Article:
29 June 2006

Our adventures–and misadventures–continue.

Yesterday (Wed.), I got everyone up in time to go to the hall for breakfast and then to the Open Market–just across the street from Worcester. We bought a bunch of stuff: From toilet paper (6 rolls for 1pd) and paper toweling (4 rolls for 1 pd), to raspberries, a can opener, and a cheese slicer. The girls bought themselves these cute little bouncy animals, and a necklace each.

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Wednesday's challenge was to find three white and three yellow wild flowers. That was a challenge especially chosen for Jenny to participate in. Jenny wisely decided to just take pictures of them.
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That afternoon, our box arrived with our projector, speakers, and DVD player (for use with British DVDs from the library, since they are marked with a different 'zone'). We decided to hold a movie night, just like at home. That turned out to be much harder than I would have guessed.

We watched most of Jurassaic Park 2, then went to bed.

Thursday, I let the kids sleep in (they were up late with the movie), and I went to breakfast. CS1316 is going well – they seem to be getting it (from looking at their programming live in class), and still we're moving faster than I expected. We're finished with pictures and turtles, and are well into sounds. We'll start talking about insertion/deletion into arrays on Monday.

Today (Thursday) was the first coding in Computational Freakonomics. It went...okay. Some students clearly get it – Kipp was asking me about what all the meanings of "[]" were. Some students are way, way lost. One students just couldn't get it. "How can you be accessing the data in the file, when you're not using the file name?" "Because I already read the data into this variable, see? Then I just process the data in the variable." (Insert blank look here.) All of these students already had one semester of computer science, at least. Kind of depressing. I already have four students' assignments turned in, and they all look fine, so at least some are getting it.

I moved my office hours. They were Tuesday and Wednesday after class (1-2 pm). But then it occurred to me – in both my classes, all assignments are due Monday night. Tues/Wed. are the WORST possible days for homework assignments. Who starts a weeklong assignment the very next day after a weeklong assignment ended?!? Bleah. I moved office hours to 1-2 on Thursday and Monday, but holding them at the house (in the kitchen). One student came today – he's pretty lost, but doing better.

The challenge for today was: Pick up Allison from the Airlines bus. Allison is a Ph.D. student working with me who has been at a conference in Bologna, Italy, and is stopping off to see us on the way back. The kids definitely earned their ice cream today. They waited from 11:15 to noon and finally got her on the very-late bus.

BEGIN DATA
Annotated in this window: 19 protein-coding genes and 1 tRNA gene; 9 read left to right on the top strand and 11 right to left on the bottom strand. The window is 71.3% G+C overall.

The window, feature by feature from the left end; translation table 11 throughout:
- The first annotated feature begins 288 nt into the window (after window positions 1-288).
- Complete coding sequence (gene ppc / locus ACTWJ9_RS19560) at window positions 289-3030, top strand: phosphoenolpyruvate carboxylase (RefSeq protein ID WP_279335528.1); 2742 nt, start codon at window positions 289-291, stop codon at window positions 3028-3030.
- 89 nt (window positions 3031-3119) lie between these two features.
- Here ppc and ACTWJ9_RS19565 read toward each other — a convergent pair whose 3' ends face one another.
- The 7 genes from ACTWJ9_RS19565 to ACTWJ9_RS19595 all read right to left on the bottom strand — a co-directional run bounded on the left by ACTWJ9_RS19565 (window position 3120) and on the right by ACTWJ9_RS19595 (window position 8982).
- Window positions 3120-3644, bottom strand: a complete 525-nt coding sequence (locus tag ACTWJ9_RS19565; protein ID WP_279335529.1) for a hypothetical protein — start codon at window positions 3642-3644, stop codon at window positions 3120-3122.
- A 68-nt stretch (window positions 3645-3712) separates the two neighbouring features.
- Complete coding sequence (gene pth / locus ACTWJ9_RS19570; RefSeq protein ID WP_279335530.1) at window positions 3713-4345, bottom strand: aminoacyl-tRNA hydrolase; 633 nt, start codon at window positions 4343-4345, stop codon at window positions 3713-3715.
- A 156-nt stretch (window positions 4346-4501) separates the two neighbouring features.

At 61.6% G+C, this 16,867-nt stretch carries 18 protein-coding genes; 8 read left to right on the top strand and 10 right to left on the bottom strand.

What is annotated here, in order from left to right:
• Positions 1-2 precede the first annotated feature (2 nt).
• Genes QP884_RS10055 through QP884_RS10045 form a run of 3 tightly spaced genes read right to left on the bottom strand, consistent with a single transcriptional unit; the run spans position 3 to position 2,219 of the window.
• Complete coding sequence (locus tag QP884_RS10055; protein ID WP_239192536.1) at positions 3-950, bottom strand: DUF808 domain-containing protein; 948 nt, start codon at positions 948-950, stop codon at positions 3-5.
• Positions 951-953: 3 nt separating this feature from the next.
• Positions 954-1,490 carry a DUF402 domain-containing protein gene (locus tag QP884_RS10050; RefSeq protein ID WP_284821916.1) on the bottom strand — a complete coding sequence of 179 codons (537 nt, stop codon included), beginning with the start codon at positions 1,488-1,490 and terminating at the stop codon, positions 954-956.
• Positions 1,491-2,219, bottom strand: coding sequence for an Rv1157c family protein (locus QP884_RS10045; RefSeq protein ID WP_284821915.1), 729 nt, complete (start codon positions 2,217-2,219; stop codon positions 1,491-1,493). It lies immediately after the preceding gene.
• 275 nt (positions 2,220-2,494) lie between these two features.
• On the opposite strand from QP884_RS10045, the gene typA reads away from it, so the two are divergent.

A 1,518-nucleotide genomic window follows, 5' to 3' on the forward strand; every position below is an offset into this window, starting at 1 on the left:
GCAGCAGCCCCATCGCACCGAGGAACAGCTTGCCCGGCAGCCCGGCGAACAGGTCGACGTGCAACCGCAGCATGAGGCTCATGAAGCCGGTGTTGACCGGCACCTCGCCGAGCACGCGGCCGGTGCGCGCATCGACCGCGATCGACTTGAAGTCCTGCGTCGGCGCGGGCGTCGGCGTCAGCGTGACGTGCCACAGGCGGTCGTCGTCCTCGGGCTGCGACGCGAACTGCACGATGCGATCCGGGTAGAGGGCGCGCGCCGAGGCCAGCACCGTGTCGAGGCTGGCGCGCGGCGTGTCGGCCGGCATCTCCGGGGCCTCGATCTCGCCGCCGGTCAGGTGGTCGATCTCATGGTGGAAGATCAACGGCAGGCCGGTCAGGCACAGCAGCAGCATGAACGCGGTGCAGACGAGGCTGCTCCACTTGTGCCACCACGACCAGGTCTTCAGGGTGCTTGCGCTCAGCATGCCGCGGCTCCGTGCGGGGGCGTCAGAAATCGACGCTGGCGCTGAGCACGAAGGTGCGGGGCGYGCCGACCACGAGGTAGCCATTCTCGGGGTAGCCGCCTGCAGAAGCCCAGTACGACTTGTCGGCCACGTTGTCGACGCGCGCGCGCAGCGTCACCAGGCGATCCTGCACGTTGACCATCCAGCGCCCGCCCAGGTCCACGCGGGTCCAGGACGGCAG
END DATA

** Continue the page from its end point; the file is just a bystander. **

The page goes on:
After office hours, we decided to go punting at Folly's Bridge, a place where we haven't punted before. (It's down St. Aldate's, where we've always punted before off Magdalen Bridge.) Everyone tried punting – it was great fun.

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I took the last run at the pole, bringing it home. Matt had my camera, as I'd asked him to take pictures. I had just warned him not to hold it over the water, as it was my brand new $450 camera. He put it in his pocket. And as he got out of the boat, it went into the Thames ("Isis" in this stretch through Oxford). I asked, and they told me that it was only four feet deep. Off went my sandals and everything out of my pockets, and I went into the Thames – one of the longest settled and dirtiest waterways in Western Europe. I felt around with my bare feet for smooth surfaces – in silt and muck and branches. I found a bottle, then a plate, but no camera. The boatsmen said that I'd never find it – the muck is just too soft there and things just sink forever. But a (with memory card) $500 camera is at least worth 15 minutes in mucky water. No luck. I was very sad, but poor Matt was really bummed. I walked back to Worcester, soaked, and took a hot shower and washed my clothes. Barb talked to us over Skype (a couple times a day, complete with video, for free!) and reminded me of how we lost our camera in Italy on our honeymoon (drunken gymanstics in Roman ruins). Dumb things happen. I gave Matt a big hug and reminded him that I loved him.

(And we learned that Barbara probably broke her toe! Poor Barb!)

We had dinner in the dining hall–"scampi" (but it wasn't shrimp). All the kids liked it, but there was nothing for Allison with her special dietary needs. So, we took her to Eagle and Child for a salad. (Eagle and Child is the pub near us known for being a hang-out of C.S. Lewis, J.R.R. Tolkien, and their fellow writers, the "Inklings" as they called themselves.) We then took a walk around town until the kids got tired. We got home, put everyone to bed, then I finished the tour of Oxford with Allison.

Everyone wants to get up early for breakfast, because they'll have things that Allison is allowed to eat, then we'll be off for a day of exploring Oxford. We're talking about walking to the Trout, one of the greatest of Oxford Pubs – complete with waterfall and human-size chess set.

I've had some question about what I'm doing here not with the kids. I'm up late most nights and up early most mornings, doing recommendation letters, and dealing with registration problems, and helping people with classes they're developing, and answer questions about teaching techniques, and holding video-teleconferences (e.g., 10 pm here is 2 pm California time), and planning classes, and doing laundry and...Life is busy here as a study-abroad professor, and full-time director of undergraduate programs, and full-time Dad.